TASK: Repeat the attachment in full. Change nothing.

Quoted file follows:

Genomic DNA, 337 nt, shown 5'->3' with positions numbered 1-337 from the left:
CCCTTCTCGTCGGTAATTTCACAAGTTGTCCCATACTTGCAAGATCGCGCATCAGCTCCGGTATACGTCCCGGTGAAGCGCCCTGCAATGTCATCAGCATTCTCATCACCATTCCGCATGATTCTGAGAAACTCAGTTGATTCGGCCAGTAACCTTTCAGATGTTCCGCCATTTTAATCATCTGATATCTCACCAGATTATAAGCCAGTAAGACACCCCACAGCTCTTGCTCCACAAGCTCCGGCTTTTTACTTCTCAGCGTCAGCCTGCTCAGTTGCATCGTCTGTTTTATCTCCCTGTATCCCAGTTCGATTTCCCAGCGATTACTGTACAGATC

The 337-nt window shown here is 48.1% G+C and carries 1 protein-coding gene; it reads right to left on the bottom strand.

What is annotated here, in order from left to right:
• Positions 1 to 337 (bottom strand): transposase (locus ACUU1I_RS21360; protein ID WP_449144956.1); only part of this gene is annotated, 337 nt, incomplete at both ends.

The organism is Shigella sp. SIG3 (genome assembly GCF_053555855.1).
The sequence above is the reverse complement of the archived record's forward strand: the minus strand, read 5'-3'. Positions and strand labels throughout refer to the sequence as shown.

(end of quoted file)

Genomic DNA, 337 nt, shown 5'->3' with positions numbered 1-337 from the left:
CCCTTCTCGTCGGTAATTTCACAAGTTGTCCCATACTTGCAAGATCGCGCATCAGCTCCGGTATACGTCCCGGTGAAGCGCCCTGCAATGTCATCAGCATTCTCATCACCATTCCGCATGATTCTGAGAAACTCAGTTGATTCGGCCAGTAACCTTTCAGATGTTCCGCCATTTTAATCATCTGATATCTCACCAGATTATAAGCCAGTAAGACACCCCACAGCTCTTGCTCCACAAGCTCCGGCTTTTTACTTCTCAGCGTCAGCCTGCTCAGTTGCATCGTCTGTTTTATCTCCCTGTATCCCAGTTCGATTTCCCAGCGATTACTGTACAGATC

The 337-nt window shown here is 48.1% G+C and carries 1 protein-coding gene; it reads right to left on the bottom strand.

What is annotated here, in order from left to right:
• Positions 1 to 337 (bottom strand): transposase (locus ACUU1I_RS21360; protein ID WP_449144956.1); only part of this gene is annotated, 337 nt, incomplete at both ends.

The organism is Shigella sp. SIG3 (genome assembly GCF_053555855.1).
The sequence above is the reverse complement of the archived record's forward strand: the minus strand, read 5'-3'. Positions and strand labels throughout refer to the sequence as shown.